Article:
SEATTLE – The process, like the John Ross highlight reel, tended to repeat itself whenever a college football recruiter would come into Thomas Barnes’ coach’s office at Long Beach (Calif.) Jordan High.
The recruiter would sit down, watch a few of Ross’ long kickoff returns and, inevitably, turn to Barnes: “Coach, I’ve seen enough.”
In Ross’ three seasons at Jordan, Barnes estimates that the slightly-built wide receiver returned “at least” 20 kickoffs for a touchdown.
“I mean, it gets boring watching kickoff after kickoff after kickoff,” Barnes said, chuckling.
The 5-foot-11, 173-pound freshman will play – and perhaps even start – in his first college game Saturday night against No. 19 Boise State. But as the reopening of Husky Stadium gets closer, UW coach Steve Sarkisian says he is reluctant to give Ross too much too soon.
To which Barnes responds, “Why?”
“Go ahead,” Barnes says. “He’s a special kid. He’s not going to disappoint you.”
To the left of Ross’ station in one corner of UW’s new locker room is junior middle linebacker John Timu, a team captain and fellow Jordan product. Timu was on the sideline Oct. 8, 2010, when Ross, then a sophomore, helped Jordan rally from a 12-point deficit with 88 seconds left to beat rival El Toro 22-20.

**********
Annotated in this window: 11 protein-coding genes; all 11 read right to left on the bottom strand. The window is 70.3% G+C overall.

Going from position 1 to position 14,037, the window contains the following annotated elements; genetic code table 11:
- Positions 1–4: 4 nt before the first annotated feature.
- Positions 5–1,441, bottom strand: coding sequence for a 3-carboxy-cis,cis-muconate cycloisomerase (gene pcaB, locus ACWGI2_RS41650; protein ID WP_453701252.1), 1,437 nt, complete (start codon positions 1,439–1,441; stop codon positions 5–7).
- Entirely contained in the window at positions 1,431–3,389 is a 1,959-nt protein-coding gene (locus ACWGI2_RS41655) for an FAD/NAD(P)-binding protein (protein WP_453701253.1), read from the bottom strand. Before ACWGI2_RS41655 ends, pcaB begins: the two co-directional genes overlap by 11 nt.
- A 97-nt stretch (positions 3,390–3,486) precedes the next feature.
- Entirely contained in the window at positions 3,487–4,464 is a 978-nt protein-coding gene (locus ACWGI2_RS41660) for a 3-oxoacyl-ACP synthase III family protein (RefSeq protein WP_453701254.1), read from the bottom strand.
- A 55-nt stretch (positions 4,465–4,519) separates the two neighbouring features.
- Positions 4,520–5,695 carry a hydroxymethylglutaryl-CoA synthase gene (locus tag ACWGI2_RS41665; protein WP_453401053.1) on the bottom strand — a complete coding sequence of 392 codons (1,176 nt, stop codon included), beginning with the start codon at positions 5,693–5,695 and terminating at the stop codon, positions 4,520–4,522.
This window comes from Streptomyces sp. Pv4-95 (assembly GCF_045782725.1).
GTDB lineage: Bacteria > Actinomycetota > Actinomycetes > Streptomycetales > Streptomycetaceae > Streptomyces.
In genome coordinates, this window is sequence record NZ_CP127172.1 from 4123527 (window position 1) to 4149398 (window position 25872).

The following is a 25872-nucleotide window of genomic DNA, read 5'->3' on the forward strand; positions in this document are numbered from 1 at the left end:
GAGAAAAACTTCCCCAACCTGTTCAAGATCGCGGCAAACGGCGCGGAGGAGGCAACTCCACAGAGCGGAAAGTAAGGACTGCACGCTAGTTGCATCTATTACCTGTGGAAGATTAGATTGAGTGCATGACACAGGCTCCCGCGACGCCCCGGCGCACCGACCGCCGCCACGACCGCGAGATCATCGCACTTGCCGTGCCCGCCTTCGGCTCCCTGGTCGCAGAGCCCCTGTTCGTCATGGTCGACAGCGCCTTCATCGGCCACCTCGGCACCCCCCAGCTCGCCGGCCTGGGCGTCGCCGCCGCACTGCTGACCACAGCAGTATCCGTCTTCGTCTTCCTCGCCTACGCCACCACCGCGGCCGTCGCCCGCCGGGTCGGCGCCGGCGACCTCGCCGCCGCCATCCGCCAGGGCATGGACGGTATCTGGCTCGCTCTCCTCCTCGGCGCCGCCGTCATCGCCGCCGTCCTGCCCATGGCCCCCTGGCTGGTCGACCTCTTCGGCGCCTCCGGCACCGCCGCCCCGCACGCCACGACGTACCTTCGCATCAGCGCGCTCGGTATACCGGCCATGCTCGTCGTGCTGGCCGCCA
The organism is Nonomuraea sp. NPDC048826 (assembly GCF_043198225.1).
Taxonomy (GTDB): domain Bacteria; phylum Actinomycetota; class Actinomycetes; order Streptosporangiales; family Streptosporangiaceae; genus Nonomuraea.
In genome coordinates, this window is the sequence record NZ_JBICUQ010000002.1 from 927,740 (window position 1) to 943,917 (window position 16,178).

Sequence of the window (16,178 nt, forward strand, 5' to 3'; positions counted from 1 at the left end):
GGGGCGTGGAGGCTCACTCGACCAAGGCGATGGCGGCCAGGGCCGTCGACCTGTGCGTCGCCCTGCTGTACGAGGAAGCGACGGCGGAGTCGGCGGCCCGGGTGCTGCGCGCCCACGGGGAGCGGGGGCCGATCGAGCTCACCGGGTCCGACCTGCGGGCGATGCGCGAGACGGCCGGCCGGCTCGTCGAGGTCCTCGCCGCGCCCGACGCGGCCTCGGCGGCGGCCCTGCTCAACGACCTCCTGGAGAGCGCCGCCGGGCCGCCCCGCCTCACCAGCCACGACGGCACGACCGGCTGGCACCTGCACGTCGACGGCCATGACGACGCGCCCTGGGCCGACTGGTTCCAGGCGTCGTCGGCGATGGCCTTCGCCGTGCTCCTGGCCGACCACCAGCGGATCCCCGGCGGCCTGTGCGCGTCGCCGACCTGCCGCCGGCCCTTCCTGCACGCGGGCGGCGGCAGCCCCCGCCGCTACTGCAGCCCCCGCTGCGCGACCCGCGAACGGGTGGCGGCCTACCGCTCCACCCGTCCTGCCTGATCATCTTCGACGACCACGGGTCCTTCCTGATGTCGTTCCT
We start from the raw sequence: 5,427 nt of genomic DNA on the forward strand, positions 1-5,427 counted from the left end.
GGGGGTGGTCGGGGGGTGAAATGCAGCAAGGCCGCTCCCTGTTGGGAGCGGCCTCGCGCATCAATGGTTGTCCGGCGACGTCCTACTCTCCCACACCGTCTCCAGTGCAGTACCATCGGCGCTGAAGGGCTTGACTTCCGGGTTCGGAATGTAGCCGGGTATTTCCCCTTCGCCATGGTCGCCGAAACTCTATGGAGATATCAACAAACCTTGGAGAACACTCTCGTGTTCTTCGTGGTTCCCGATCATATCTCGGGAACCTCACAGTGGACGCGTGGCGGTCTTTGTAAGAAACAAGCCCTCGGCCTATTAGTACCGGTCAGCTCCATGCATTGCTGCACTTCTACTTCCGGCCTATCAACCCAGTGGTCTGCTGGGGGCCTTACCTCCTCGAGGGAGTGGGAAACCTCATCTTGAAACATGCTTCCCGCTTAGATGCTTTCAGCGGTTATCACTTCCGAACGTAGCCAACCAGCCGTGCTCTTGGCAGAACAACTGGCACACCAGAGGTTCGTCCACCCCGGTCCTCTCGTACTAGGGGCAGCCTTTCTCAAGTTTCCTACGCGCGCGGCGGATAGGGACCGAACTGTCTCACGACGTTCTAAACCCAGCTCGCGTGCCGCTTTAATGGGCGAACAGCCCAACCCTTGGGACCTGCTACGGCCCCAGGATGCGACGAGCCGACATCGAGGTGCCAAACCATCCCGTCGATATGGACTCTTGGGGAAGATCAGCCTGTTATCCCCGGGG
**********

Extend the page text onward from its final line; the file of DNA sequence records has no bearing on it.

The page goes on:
First, Ross returned a kickoff 100 yards for a touchdown (yawn). After a successful onside kick, Jordan scored on a long touchdown pass to tie the score at 20. On the ensuing two-point conversion attempt, Ross took a handoff on a reverse, juked a defender “out of his shoes,” as Barnes recalled, and scored to give the Panthers an improbable win.
“It was awesome,” Timu said, adding: “When he first came to Jordan, people didn’t believe the hype he had. They kind of underestimated his speed. … It was crazy the … difference he made.”
A few years later, Ross is said to be the fastest player on the UW roster. Sarkisian, on his radio show this week, went so far to say that Ross is the fastest player he has coached since Reggie Bush. And as impressive as Ross has been in jumping into the mix as the co-starter at slot receiver, he’ll likely have the chance to make his biggest difference as a punt returner.
Ross and Timu remain close. Yes, the linebacker who makes a living, if you will, taking down skill players is doing his best to lift up this young receiver from the same neighborhood in greater Los Angeles.
Said Timu, “I tell him every day, ‘Just relax. Go in your own comfort zone and play ball. … It’s going to be real loud (in the stadium), and everybody’s watching you. You be the show for them.’ ”
“Every time he has the ball in his hands,” said senior quarterback Keith Price, “you kind of hold your breath because you don’t know what’s going to happen.”
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